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Self-Knowledge Is The Only Key To Bliss

This is article, written by Brahmacharini Sumati Chaitanya, was published in Chinmayam September 2008 issue.

Just like the Upanishads, Gita study requires the help of a sympathetic teacher. Just as water flows in a natural and effortless way from an upper to a lower level, pure knowledge flows from the Guru to the dedicated disciple.

The ultimate spiritual goal is to recognize one’s true self, not simply to go through life’s fleeting experiences. We know ‘we are,’ but do we know who we really are?

Our shifting understanding of ourselves is always in association with things and beings around us that are constantly changing. With body-association, we define ourselves as young or old, fat or thin, fair or dark.

With thought association, we see ourselves as angry, sad or happy, intelligent or dull, peaceful or agitated. Our identity is based on our identification with our nation, culture, religion, people and circumstances all of which are also constantly changing.

But in this ever-changing world, even though our relative identity keeps changing, there is one absolute identity that never changes and that is ‘I.’ I am the unchanging factor in all my experiences.


What is the true nature of this I?

Vedantic scriptures indicate the true nature of the ‘I.’ Note that the main purpose of scriptural study is not merely to know that ‘I am’ – because no one has ever had the experience of being non-existent. The main purpose is also not to merely appreciate that ‘I am other than the body’ because simply and logically; the knower is always different from the known. Scriptural study must necessarily end in the recognition of one’s self – the I – as the non-dual, existence consciousness bliss principle. Unless we rediscover our true identity as the non-dual Self, to be free from fears and sorrows will remain a mere dream.

The Self is nitya and nitya-mukta, ever present and ever liberated. Hence, the experience of the Self cannot be the result of any action. If that which always ‘is’ is not cognized cognition of Self – the I – and its nature is possible when it is pointed out by one who has knowledge or experience of the Self, as the Self. Such a one is known as the shrotriya brahma-nishtha Guru.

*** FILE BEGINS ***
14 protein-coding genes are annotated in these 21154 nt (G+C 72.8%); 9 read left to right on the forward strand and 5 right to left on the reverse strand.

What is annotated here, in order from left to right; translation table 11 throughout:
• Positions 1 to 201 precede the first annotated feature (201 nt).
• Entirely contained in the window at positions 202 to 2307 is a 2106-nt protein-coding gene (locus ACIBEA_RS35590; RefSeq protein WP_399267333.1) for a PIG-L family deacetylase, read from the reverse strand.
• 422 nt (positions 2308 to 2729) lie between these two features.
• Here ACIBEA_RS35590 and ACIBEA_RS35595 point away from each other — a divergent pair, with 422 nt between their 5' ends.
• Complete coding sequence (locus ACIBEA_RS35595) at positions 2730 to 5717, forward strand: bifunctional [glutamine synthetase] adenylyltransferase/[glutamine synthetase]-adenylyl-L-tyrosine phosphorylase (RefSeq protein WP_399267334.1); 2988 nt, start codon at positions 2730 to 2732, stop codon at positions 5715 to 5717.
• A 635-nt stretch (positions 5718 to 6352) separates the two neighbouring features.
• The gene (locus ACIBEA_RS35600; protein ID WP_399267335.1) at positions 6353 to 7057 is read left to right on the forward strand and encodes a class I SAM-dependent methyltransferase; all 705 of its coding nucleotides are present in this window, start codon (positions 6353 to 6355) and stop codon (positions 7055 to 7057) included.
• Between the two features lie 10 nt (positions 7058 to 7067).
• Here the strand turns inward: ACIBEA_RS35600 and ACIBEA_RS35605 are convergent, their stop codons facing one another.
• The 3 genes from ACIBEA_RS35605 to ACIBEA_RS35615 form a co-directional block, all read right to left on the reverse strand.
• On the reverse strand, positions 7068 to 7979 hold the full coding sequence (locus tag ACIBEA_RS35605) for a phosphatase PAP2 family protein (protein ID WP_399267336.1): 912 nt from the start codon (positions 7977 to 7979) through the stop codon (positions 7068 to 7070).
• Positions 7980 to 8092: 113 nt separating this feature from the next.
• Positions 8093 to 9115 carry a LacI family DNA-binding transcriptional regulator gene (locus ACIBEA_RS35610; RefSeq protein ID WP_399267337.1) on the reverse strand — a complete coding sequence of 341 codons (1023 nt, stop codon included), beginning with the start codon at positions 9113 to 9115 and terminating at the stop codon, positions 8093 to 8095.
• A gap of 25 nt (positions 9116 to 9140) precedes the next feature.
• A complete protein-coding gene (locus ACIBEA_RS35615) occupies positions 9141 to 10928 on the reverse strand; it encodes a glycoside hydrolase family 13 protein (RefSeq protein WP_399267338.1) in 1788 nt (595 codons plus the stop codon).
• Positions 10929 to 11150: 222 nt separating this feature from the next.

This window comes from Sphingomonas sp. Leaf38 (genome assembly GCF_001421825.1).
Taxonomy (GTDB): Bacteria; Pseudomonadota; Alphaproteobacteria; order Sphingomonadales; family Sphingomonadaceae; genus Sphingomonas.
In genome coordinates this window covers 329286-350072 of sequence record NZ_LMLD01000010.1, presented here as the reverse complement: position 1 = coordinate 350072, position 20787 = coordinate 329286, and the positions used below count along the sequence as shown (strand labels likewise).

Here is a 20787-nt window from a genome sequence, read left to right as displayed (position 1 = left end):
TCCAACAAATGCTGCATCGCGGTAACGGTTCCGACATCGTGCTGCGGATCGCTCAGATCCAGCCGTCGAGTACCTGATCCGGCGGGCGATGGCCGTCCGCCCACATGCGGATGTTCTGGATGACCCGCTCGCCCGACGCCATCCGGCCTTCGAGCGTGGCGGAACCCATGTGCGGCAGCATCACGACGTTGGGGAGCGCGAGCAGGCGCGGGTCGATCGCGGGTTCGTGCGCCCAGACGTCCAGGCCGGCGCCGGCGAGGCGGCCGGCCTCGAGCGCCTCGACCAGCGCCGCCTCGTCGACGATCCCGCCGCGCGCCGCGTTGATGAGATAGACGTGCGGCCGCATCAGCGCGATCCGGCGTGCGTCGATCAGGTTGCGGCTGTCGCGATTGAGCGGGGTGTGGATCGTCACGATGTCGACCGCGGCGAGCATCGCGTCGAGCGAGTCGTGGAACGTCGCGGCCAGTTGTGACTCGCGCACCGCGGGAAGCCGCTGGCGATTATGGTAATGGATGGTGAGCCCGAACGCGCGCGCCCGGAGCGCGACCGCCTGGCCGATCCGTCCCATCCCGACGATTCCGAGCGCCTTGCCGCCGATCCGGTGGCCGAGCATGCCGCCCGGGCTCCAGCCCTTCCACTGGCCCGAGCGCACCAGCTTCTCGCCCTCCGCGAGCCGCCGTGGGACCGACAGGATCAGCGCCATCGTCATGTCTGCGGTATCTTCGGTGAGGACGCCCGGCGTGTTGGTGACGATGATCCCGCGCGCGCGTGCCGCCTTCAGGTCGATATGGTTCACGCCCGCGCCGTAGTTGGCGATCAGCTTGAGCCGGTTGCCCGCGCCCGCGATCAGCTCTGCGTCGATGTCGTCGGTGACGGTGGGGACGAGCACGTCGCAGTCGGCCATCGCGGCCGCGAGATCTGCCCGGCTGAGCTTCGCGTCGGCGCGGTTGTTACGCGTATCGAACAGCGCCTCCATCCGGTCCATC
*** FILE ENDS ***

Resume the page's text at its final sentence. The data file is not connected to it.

The Guru and scriptures indicate various types of Sadhana or spiritual practices, for the disciple. But if spiritual practices cannot create the Self, modify the Self, refine the Self or even cause on to attain the Self, then what is their purpose?

All Sadhana is to first prepare the inner equipments (mind and intellect) to grasp the import of the scriptural wisdom. Through this, once one is convinced of the true nature of one’s I, the next stage is to practice giving up the notion of being an individual, separate from the world. When this practice matures, in the subtle heights of meditation, as the notion of individuality disappears, the nature of the I, one’s true Self, reveals itself, to its own Self, as non-dual consciousness.

The Guru’s task is to introduce the disciple’s own Self to the disciple. The Guru cannot do anything if the disciple refuses to follow the instructions. Insistence, proving one’s own point, and arguing with the spiritual teacher is a complete waste of time and energy. If the spiritual path is not based on blind belief, it is also not a path of disbelief: Samshaya atma vinashyati. Shraddhavan labhate jnanam.

A student who submits to the Guru’s discipline is a true disciple. When the intelligent student – intelligent because he discovers that his limited intellect cannot grasp the infinite Truth – with an attitude of surrender, follows his Guru’s instruction and maintains perfect faith in the Guru’s wisdom, he comes to realize fully his own Self. And this self-realization frees him, at once, from all imaginary limitations of individuality.

The Gita is one of the great revealers of the true nature of the Self.

When Arjuna realizes that he is unable to rise above his present situation and is helpless before his overwhelming emotions, he surrenders to the wisdom of his teacher, Sri Krishna.

Sri Krishna advises Arjuna to renounce his physical mental intellectual estimates of the world and re-evaluate his life situation through spiritual understanding. Sri Krishna reveals to Arjuna that the world of names and forms is not other than his own Self.

The non-apprehension of the true nature of the non-dual Self leads to the misapprehension of being an individual. From such misapprehension come fears, anxieties, sorrows, and the sense of being a doer and enjoyer. The individual thus goes through birth after birth to exhaust the impressions created from all these experiences.

The Gita teaches, clearly and firmly, that the only way to end the cycle of birth and death, to rise above pain and suffering, is to recognize one’s non-dual nature. Whether under open skies, behind closed doors, in remote mountain caves, within bustling city crowds, atop financial success, at rock bottom depressions… self-knowledge is the one key.

Brahmacharini Sumati Chaitanya




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